I was perusing the feeds of my fellow ScienceBloggers the other night when I came across a post by ERV that really resonated with me. In it, she expounds on the benefits of doing things “old school” in the lab, specifically with respect to having hard evidence to defend oneself if ever accused of scientific misconduct. She has a point, but that’s not why the post caught my attention. I’ve actually been struggling with the conflict between “old school” and “new school” recently.
You see, I’ve recently been in the position where I’ve had to add people to my lab, and in fact the entire staff of my lab has turned over completely in a brief period of time. Such transitions occur from time to time, but this is the first time one this radical has happened in my lab, as I’ve only been a principal investigator since late 1999. The new crew is very different from the old crew in a number of ways. For one thing, their knowledge and talent distribution is very different. My old crew was hard core molecular biology. I’m talking cloning a complete human gene from ten introns, linking them together to form what we liked to cal a “Frankenmolecule” cDNA and liking it; bashing the promoter of that gene and then doing chomatin precipitation assays to cover 20 kb or until we found a regulatory element (whichever came first); measuring the copy number of mRNAs in a single cell; identifying microRNAs; doing confocal microscopy on four different fluorescent probes and then confirming it with multiple co-immunoprecipitation to confirm protein interactions of any colocalications observed hard core. Don’t worry if you don’t understand all that. Those who do understand will know just how hard core (and to some extent old school) I mean, and for the rest of you suffice it to say that I mean really hard core–at least for a surgeon’s lab. (I’m not DrugMonkey or PhysioProf, after all, but I do pretty darned good for a surgeon, if I do say so myself.) The new crew is more cell biology-oriented and has shown what to me are some surprising blind spots when it comes to basic molecular biology. I’m talking not even knowing how to do a good transfection. I realize now that in trying to put together a good new team with different skills that I may have gone too far towards the cell biology end. Fortunately, they’re all pretty smart and should be able to pick up the techniques that need to be picked up. Their new skills will also allow me to do stuff that I couldn’t do before (particularly with regard to vascular biology and studies with pericytes and models of inflammation, for which I didn’t have the expertise before), but I find myself explaining a lot of things that I haven’t had to explain for years. I think I’ll be able to whip them into shape (being able to learn is more important than any specified knowledge base), although none of them will ever match my last post doc for his mad skills at molecular biology and there has been (and will be) some frustration on both sides along the way.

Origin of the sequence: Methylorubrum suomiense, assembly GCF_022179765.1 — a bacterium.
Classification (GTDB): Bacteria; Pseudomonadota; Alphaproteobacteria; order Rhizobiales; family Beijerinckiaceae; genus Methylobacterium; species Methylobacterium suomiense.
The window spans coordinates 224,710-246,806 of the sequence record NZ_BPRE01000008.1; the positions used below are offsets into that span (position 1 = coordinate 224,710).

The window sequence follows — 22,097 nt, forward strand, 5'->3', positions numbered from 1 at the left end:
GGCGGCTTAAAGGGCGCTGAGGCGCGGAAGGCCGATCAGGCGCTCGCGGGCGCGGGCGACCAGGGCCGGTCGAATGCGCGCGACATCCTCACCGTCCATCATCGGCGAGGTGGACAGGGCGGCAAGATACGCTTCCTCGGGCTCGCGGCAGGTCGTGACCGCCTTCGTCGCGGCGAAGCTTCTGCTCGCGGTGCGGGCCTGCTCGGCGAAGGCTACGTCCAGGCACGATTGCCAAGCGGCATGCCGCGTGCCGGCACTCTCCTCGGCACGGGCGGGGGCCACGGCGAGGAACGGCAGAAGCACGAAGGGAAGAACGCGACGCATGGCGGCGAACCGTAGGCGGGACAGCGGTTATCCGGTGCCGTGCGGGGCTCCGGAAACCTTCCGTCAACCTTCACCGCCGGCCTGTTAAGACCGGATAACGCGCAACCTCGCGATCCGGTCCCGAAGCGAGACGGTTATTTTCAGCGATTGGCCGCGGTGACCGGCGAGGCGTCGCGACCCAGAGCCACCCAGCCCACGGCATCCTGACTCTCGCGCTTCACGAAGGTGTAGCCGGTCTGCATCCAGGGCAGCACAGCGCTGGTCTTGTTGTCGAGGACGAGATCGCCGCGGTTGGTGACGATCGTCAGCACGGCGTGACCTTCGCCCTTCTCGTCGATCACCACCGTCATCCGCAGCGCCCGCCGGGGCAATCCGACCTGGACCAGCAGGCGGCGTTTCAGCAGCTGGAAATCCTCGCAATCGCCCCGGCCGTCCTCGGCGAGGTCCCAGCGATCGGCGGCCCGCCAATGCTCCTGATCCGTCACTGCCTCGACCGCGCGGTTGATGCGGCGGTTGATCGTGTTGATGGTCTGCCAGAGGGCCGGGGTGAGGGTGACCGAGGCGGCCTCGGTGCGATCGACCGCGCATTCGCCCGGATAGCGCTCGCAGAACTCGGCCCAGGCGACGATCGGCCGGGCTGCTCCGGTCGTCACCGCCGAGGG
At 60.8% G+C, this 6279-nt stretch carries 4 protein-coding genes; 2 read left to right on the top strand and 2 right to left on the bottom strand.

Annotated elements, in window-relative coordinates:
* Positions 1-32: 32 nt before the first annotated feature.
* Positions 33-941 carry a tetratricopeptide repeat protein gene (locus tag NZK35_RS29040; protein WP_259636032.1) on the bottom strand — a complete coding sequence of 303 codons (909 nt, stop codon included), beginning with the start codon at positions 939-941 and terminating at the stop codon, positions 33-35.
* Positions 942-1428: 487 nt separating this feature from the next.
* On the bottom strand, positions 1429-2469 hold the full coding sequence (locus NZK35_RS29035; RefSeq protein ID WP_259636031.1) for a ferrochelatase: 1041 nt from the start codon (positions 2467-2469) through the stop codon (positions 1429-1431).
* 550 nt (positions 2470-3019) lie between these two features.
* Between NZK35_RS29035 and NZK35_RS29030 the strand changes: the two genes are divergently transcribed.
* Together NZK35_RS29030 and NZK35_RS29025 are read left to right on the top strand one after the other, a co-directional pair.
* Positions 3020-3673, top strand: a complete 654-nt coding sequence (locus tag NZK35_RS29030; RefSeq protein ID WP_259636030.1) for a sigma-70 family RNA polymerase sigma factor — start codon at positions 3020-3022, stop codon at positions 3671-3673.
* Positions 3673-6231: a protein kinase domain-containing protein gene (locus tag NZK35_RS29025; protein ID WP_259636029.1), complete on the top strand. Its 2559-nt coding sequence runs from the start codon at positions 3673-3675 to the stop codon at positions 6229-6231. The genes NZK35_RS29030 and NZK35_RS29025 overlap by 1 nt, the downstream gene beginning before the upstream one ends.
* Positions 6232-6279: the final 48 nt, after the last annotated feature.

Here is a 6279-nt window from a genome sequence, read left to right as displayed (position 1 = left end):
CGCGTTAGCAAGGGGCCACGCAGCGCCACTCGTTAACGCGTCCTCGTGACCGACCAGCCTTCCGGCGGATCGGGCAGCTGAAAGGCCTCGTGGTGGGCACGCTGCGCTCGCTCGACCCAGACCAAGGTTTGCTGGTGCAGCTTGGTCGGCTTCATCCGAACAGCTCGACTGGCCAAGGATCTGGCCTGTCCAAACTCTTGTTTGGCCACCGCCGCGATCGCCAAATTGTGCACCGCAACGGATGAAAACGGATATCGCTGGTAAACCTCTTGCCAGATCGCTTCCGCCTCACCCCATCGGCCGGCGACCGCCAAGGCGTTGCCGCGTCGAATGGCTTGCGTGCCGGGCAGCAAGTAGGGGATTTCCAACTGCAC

One thing, however, where I have run into intermittent conflict, however, and it has nothing to do with differing skill sets. It started when my new crew bought pre-cast polyacrylamide gels. Older faculty will understand why this may have precipitated my first disagreement with the new crew, as may some graduate students.
First, I’ll try to stop slipping into jargon. Polyacrylamide gels are used to separate proteins in a procedure known as a Western blot. In a Western blot, also known as an immunoblot, is a method used to detect specific proteins using antibodies. First, protein extracts are made from the cells or tissue of interest, and the proteins are denatured (unfolded) by chemical means with strong reducing agents that break a type of bond called disulfide bonds. This eliminates the secondary and tertiary structure, allowing them to be separated purely on the basis of molecular weight when forced to migrate through the gel by placing the gel in an electric field. After the proteins are separated, the gel is then placed on a special membrane, and again using the application of an electrical field the proteins are transferred to the membrane, where they are immobilized. They’re then “probed” by incubation in a solution of an antibody against the protein of interest (the “primary” antibody), which is detected by means of a “secondary” antibody directed at the species-specific part of the primary antibody. It’s one of the most commonly used techniques in any lab that does molecular or cell biology.
And, like ERV’s boss, I guess I’m fairly old school (although not nearly so old school that I insist on CsCl gradient purification of DNA). Biomedical scientists out there will understand what I mean when I say that I’m getting a radiation license because I still think that 32P labeling produces better results when doing gel shifts. I’m so old school that I still like Northern blots.